>> to slides with great audio of the sound examples). Again, I don't need any
>> filming of me speaking to slides. What would be good would be matching my
>> audio to the slide I'm talking about, while I'm doing the presentation, so
>> there's no work required afterwards.
>>>>>  For me, it is the speaker and not the slides. Certainly I do my best
>> to put
>> on a good show when I speak. And I was not at my best here. I was
>> recovering from a nasty cold that had lain me up for a week, and you can
>> still hear it in my voice. Also, Allisyn's death was on October 18 and the
>> sorrow from that event saps so much of my energy that I almost cancelled
>> this talk. But as Rody was a project we both believed in, and worked on, I
>> felt it would a disservice to her memory not to move it forward even this
>> little bit.
>> For me, the slides are illustrations to create a visual link to what I am
>> talking about, and also to confirm to the audience that what's under
>> discussion is really real; that I'm not just making it up out of whole
>> cloth. That's important to me, as a lot of the topics I tend to cover are
>> things very few are interested in, and there's not a lot of secondary
>> kinds
>> of sources to fall back on. There is much in the field, thankfully, of
>> recording history that affords such exposure, but there is the risk of
>> being too arcane and having to spend a lot time setting something up to be
>> comprehensible, such as here. I go in thinking maybe they've heard a
>> little
>> about Billy Sunday and nothing at all about Homer Rodeheaver. Even to many
>> of us Homer is not much more than a boring singer on old Victor records
>> that are "too" common, and will not know that Homer's acoustical Victors
>> simply aren't the best records he made. Compare the Columbia of "Brighten
>> the Corner" with the Victor and it's easy to see the difference, or any
>> pre-1933 Rodeheaver electrical over the acoustics. I'm not so sure I could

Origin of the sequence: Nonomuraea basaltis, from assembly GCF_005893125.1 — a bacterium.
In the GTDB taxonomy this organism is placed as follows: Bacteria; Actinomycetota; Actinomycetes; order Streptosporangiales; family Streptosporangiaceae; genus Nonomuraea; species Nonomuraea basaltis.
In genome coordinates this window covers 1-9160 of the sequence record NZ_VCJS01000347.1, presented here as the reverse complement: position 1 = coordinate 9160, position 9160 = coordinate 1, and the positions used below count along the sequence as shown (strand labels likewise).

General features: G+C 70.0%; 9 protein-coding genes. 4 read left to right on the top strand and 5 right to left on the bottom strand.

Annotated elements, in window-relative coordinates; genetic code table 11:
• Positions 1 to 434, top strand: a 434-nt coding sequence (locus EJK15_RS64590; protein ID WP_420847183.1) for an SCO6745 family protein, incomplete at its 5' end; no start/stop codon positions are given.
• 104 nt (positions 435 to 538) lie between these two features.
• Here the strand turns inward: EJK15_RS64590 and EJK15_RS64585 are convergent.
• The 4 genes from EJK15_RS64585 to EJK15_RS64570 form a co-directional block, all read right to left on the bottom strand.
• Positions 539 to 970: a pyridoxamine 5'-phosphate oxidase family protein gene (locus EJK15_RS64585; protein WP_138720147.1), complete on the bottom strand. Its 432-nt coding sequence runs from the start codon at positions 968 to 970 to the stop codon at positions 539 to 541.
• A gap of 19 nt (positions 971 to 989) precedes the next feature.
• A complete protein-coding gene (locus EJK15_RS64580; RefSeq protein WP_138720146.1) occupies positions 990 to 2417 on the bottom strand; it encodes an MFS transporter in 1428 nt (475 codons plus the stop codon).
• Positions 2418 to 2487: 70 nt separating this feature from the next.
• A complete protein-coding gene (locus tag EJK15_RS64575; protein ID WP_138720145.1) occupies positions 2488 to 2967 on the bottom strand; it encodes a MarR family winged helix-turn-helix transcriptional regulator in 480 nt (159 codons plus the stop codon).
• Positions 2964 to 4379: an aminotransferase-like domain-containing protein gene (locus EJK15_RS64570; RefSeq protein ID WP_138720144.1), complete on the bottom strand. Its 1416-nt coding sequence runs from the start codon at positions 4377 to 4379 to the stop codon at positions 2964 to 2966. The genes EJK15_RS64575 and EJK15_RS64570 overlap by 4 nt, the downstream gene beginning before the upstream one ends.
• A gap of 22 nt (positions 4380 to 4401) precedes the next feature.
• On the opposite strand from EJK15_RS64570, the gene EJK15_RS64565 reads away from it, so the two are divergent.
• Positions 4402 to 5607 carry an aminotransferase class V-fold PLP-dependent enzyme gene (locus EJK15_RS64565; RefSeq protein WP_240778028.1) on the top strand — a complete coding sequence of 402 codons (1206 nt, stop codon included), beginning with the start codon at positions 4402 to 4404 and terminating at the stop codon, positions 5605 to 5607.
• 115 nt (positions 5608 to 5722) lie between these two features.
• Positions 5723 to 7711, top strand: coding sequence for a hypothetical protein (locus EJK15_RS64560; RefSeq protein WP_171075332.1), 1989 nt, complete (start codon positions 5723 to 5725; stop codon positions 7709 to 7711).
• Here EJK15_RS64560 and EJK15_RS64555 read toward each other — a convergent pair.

>> get to such a "second base" with many in our fraternity, who just wouldn't
>> have the patience.
>> But when I attend a talk I am just as interested in the speaker as I am
>> the
>> presentation; the human element, I think, is important. I would have the
>> technology to simply set up the slides to my talk on a soundtrack and to
>> deliver the whole talk as a post-produced piece. But the improvised asides
>> would be missing, plus the interaction from the audience, and the "live"
>> aspect of it, something that we had to go with by virtue the very nature
>> of
>> the stream and its capability. I would be interested in finding ways to
>> make this better. The series of talks will continue for at least two years
>> according to the calendar that I have set up with the library and I'm
>> hoping that we can improve the method of delivery going forward.
>> BTW I once presented my ARSC Henry Cowell talk, which Peter Hirsch
>> delivered at Stanford with the music but without visuals, with the visuals
>> but without the musical examples, owing to a glitch. And it still went
>> over.
>> David N. "Uncle Dave" Lewis
>> Lebanon, OH
>> On Fri, Nov 15, 2013 at 7:37 AM, [log in to unmask] <
>> [log in to unmask]> wrote:
>>  Perhaps a smart phone with a line in for audio. I've seen hard/soft ware
>>> for making your smart phone into a flash recorder. One would need a drop
>>> down cable to convert a line audio feed to mic level. Never tried it
>>> myself, no reason to.
>>> joe salerno
>>> On 11/15/2013 5:51 AM, Tom Fine wrote:
>>>  Attention people who know hardware and software developers ...
>>>> Here's the market -- many people now do presentations "talking to
>>>> slides." The only "video" that matters, typically, are the slides.
>>>> Embedded media is sometimes used. Rarely, separate motion-video clips
>>>> are run, but usually off the same computer. In the end, all of this is
>>>> projected through a single house projection system, and the audio of the
>>>> person speaking to their slides goes through a house PA system.
>>>> The place to capture this live as at the house system. A device with a
>>>> pass-through for audio and video is ideal, because then house people
>>>> don't have to hassle with more cables, splitters, etc. The device should
>>>> live between whatever switcher is feeding the projector, and between the
>>>> audio mixer and the PA amplifiers. It should record to flash media or a
>>>> hard drive, and record directly to some common web-video standard like
>>>> MOV or AVI or Flash. Perhaps it can have a setting to record full
>>>> uncompressed HD, but I doubt the switcher or projector are working in
>>>> that mode to begin with.